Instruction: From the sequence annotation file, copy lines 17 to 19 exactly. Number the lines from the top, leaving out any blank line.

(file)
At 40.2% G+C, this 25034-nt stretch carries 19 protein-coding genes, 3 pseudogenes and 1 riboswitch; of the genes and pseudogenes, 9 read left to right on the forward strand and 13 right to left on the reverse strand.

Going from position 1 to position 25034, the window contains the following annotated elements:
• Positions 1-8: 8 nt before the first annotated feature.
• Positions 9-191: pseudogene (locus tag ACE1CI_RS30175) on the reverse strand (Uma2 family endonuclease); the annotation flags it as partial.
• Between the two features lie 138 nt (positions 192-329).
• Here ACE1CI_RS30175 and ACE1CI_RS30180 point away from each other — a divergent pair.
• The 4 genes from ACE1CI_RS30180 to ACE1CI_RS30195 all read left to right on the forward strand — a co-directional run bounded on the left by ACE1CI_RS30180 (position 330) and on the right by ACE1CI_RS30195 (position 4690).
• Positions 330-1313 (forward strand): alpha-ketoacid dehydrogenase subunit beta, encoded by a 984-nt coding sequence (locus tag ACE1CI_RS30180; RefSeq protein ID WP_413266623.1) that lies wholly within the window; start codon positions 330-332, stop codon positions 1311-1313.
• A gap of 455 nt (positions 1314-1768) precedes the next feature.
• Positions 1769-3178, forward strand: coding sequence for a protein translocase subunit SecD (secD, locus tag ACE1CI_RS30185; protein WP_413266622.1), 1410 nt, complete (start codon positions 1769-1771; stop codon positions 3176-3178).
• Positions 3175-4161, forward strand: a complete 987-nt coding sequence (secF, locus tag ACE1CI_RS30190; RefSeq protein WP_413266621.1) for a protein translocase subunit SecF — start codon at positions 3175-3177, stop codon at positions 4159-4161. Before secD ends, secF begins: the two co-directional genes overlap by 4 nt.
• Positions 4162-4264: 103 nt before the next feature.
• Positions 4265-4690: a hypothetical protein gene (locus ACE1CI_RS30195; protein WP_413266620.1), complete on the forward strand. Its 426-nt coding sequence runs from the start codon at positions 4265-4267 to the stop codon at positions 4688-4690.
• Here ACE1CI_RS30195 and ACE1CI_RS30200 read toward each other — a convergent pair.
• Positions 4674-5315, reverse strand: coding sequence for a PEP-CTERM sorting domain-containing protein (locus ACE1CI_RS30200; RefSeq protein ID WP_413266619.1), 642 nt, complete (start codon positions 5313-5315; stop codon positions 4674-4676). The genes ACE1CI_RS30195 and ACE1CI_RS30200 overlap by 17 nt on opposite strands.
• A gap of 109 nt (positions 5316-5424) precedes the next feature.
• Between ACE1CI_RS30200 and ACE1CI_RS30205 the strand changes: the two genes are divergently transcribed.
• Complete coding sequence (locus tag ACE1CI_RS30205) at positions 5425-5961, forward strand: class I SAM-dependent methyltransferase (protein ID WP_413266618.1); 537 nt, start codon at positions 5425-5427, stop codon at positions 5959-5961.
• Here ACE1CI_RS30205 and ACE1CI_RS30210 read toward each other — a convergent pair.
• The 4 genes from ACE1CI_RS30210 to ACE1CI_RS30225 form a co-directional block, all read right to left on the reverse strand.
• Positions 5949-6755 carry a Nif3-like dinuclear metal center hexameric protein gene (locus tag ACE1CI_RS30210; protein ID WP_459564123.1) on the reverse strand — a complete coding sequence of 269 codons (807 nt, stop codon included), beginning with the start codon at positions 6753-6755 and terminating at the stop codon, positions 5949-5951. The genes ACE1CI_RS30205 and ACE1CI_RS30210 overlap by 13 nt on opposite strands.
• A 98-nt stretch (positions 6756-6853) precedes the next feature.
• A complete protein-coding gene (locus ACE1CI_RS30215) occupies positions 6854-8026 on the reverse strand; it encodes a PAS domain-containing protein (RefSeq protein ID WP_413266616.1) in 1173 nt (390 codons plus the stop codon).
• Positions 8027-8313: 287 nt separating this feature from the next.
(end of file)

• Between ACE1CI_RS30200 and ACE1CI_RS30205 the strand changes: the two genes are divergently transcribed.
• Complete coding sequence (locus tag ACE1CI_RS30205) at positions 5425-5961, forward strand: class I SAM-dependent methyltransferase (protein ID WP_413266618.1); 537 nt, start codon at positions 5425-5427, stop codon at positions 5959-5961.
• Here ACE1CI_RS30205 and ACE1CI_RS30210 read toward each other — a convergent pair.